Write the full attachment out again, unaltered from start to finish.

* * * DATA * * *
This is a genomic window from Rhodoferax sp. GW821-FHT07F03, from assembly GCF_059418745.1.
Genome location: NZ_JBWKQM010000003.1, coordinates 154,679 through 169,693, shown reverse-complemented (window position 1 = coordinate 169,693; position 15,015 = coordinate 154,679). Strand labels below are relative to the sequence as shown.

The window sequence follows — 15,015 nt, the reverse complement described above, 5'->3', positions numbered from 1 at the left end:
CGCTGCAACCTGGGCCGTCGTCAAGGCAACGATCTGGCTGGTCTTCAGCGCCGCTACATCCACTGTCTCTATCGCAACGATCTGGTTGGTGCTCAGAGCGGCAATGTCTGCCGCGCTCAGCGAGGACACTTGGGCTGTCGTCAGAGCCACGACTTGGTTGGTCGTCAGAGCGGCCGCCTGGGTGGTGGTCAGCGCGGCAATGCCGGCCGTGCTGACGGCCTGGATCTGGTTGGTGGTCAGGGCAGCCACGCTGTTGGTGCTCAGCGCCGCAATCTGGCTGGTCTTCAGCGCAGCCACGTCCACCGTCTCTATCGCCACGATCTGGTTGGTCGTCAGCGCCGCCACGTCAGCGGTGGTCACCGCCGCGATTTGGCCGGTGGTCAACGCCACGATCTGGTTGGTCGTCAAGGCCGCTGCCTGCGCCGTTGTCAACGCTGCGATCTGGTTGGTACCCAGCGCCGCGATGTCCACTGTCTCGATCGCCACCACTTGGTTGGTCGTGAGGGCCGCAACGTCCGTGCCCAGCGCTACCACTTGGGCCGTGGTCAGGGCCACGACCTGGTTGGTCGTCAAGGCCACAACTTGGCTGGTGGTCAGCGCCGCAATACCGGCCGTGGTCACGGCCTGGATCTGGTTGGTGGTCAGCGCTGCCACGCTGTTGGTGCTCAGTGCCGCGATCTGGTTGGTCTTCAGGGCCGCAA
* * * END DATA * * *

This is a genomic window from Rhodoferax sp. GW821-FHT07F03, from assembly GCF_059418745.1.
Genome location: NZ_JBWKQM010000003.1, coordinates 154,679 through 169,693, shown reverse-complemented (window position 1 = coordinate 169,693; position 15,015 = coordinate 154,679). Strand labels below are relative to the sequence as shown.

The window sequence follows — 15,015 nt, the reverse complement described above, 5'->3', positions numbered from 1 at the left end:
CGCTGCAACCTGGGCCGTCGTCAAGGCAACGATCTGGCTGGTCTTCAGCGCCGCTACATCCACTGTCTCTATCGCAACGATCTGGTTGGTGCTCAGAGCGGCAATGTCTGCCGCGCTCAGCGAGGACACTTGGGCTGTCGTCAGAGCCACGACTTGGTTGGTCGTCAGAGCGGCCGCCTGGGTGGTGGTCAGCGCGGCAATGCCGGCCGTGCTGACGGCCTGGATCTGGTTGGTGGTCAGGGCAGCCACGCTGTTGGTGCTCAGCGCCGCAATCTGGCTGGTCTTCAGCGCAGCCACGTCCACCGTCTCTATCGCCACGATCTGGTTGGTCGTCAGCGCCGCCACGTCAGCGGTGGTCACCGCCGCGATTTGGCCGGTGGTCAACGCCACGATCTGGTTGGTCGTCAAGGCCGCTGCCTGCGCCGTTGTCAACGCTGCGATCTGGTTGGTACCCAGCGCCGCGATGTCCACTGTCTCGATCGCCACCACTTGGTTGGTCGTGAGGGCCGCAACGTCCGTGCCCAGCGCTACCACTTGGGCCGTGGTCAGGGCCACGACCTGGTTGGTCGTCAAGGCCACAACTTGGCTGGTGGTCAGCGCCGCAATACCGGCCGTGGTCACGGCCTGGATCTGGTTGGTGGTCAGCGCTGCCACGCTGTTGGTGCTCAGTGCCGCGATCTGGTTGGTCTTCAGGGCCGCAA